Over the past three week’s this column was inspired by the 10,000 meter men’s final during the 2004 Olympic Games in Athens, from which we drew a few leadership lessons. One of the lessons was about handing over. Haile Gebre Selassie had been the world champion on the 5,000 and 10,000 meters for a number of years and now the time had come for others to take over. Haile allowed this to happen happily and with pride. In fact, he himself pushed Kenenisa and Sileshi to the limit and made them succeed. He truly groomed them to take over. As we all play a leadership role in our work, at home and in whatever position we hold, it should be all our desire and aim to groom the younger talents around us and help them grow and succeed and be ready to take over from us. We concluded that only then, whatever we achieved, will be sustained.
I should like to take this lesson a bit further now and look into ways we, as a business owner, can work on a successful handing over of our role to somebody else. In searching for answers I bumped into an article by Andrew Blackman and below I quote his suggestions as to what to consider when planning for an exit:
“You’ll find plenty of advice on building a successful business, but people don’t talk so much about how to leave it behind. And yet there are many good reasons for wanting to exit a business. Maybe you’ve found a better opportunity elsewhere, and want to start a new venture. Maybe you want to retire or scale back. Maybe your business has just run its course, and you don’t have the passion for it any more. Maybe you need to raise cash quickly, and selling your business is the only way. Even if you don’t plan to leave any time soon, it’s worth thinking through your exit options and having a strategy in place. Each one has its own particular advantages and disadvantages.
Pass It On
The natural transition for many family businesses is simply to pass ownership on to the next generation. In reality, however, it’s often not quite so simple. Here are some things to be aware of.
When you pass your business on to a family member, the main advantage is continuity. No outsiders need to be involved: you can pass on your business to someone you trust, and see it stay in the family for another generation. It’s also a great way to provide for your children’s future, if running the family business is something that interests them.
Also it can be relatively simple to complete the transition, if everyone is in agreement. You don’t have to go in search of external buyers, negotiate a sale, and endure a complex due diligence process. It can be a smooth transition with minimal impact on the running of the business.
Unfortunately, not all transitions to the next generation go so smoothly. Sometimes your son or daughter may have different ideas
about how to run the business, or there can be conflict between siblings over who has control.
In extreme cases, families can be torn apart by disputes over the direction of the business. Also consider the tax implications. If you transfer ownership of the company either for no payment or for less than its market value, the tax authorities may view it as a gift and charge gift tax.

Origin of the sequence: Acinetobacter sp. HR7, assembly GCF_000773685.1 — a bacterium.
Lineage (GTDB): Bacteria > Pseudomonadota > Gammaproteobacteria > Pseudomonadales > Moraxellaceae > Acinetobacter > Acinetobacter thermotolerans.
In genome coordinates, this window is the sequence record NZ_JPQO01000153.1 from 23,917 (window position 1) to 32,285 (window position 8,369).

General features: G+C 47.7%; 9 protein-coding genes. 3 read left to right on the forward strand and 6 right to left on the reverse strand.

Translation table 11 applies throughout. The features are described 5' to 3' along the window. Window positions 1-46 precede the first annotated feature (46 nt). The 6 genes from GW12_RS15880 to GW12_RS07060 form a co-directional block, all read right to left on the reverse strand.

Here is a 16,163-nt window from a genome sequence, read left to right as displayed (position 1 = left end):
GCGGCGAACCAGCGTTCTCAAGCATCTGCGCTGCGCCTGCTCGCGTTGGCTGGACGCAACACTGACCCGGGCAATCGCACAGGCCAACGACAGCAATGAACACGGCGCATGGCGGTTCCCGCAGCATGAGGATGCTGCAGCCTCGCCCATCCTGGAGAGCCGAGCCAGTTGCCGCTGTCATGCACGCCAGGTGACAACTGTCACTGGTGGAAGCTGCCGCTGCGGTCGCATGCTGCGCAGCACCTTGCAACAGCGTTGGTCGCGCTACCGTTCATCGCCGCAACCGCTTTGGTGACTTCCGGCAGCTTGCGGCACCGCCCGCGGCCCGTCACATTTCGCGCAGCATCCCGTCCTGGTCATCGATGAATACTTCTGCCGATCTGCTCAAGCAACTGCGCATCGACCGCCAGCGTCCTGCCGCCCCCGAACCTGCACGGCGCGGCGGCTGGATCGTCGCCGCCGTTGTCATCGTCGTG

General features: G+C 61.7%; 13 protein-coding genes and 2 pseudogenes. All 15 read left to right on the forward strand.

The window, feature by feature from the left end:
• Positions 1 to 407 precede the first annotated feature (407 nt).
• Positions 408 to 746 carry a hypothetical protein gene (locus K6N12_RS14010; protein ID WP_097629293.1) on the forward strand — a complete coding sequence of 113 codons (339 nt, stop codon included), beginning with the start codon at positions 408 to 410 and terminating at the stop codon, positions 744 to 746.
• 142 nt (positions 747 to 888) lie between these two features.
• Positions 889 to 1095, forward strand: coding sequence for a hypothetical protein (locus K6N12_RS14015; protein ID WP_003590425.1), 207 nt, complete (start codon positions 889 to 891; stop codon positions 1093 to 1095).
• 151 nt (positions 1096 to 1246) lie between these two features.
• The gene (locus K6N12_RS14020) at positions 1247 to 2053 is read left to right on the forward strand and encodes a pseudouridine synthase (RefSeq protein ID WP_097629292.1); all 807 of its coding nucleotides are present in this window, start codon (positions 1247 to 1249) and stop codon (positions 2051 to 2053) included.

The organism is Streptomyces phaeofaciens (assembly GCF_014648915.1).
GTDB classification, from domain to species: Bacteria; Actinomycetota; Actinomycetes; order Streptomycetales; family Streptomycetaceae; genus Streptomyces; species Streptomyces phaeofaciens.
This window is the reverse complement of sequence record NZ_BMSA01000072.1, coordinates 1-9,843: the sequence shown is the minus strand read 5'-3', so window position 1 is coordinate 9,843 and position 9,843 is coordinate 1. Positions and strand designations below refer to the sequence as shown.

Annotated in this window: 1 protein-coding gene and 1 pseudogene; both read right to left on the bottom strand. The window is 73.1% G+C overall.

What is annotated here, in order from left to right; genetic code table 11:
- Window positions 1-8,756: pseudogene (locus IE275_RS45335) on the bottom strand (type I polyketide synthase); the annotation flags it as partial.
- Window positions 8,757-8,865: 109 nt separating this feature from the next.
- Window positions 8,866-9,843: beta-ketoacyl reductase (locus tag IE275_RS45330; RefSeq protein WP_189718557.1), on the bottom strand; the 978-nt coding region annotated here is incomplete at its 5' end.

Tips for Success
Know your family, and make a decision based on what’s right for the business. Management consultants Ernst & Young recommend taking on external advisors to get a more objective view, as well as creating a formal succession plan to ensure that expectations are set clearly on all sides.
Also ensure that you’ve passed on all the necessary skills and training to your successor, and consider creating a “roundtable” or family board to ensure that major decisions are made fairly, with involvement of all family members, and that any potential conflict is quickly defused.
Management or Employee Buyout
If passing your business on to a family member is not an option, consider another “friendly buyer” like your existing managers or a group of employees. They can pool their funds and buy the business from you.
A management or employee buyout is also great for continuity. These are people who know exactly how your business is run, and have the skills to continue running it successfully. They may pursue a slightly different strategy, but it’s still likely to be a smooth transition. It’s also satisfying: business owners often worry about what will happen to their long-term employees when they leave, and what better way to know they’re well taken care of than for them to be the new owners?
For your employees to buy you out, they have to get the money together first. This can be a problem, especially with larger, high-value businesses. In some cases, the group of managers or employees will need to take out a large loan to fund the purchase, which can be difficult to arrange.
One solution is for them to pay you gradually over time out of the company’s profits, but this is an obvious disadvantage for you as a seller, both because there’s a delay in receiving the money, and because there’s a risk that the company will struggle and they won’t be able to pay you the full amount.
Tips for Success
As with option one, the main danger here is in letting personal relationships cloud your judgment. Negotiating a price can be difficult with people you know well, and you may end up leaving money on the table. So try to keep things strictly business, and bring in outsiders to value the business and draw up a fair agreement. When the deal is completed, resist the urge to stay involved, unless you’re asked to of course. Generally it’s better to step away and let the new owners run things in their own way.
This option involves selling to another company-perhaps one of your competitors, or a larger firm looking to acquire a subsidiary in your industry.
To be continued next week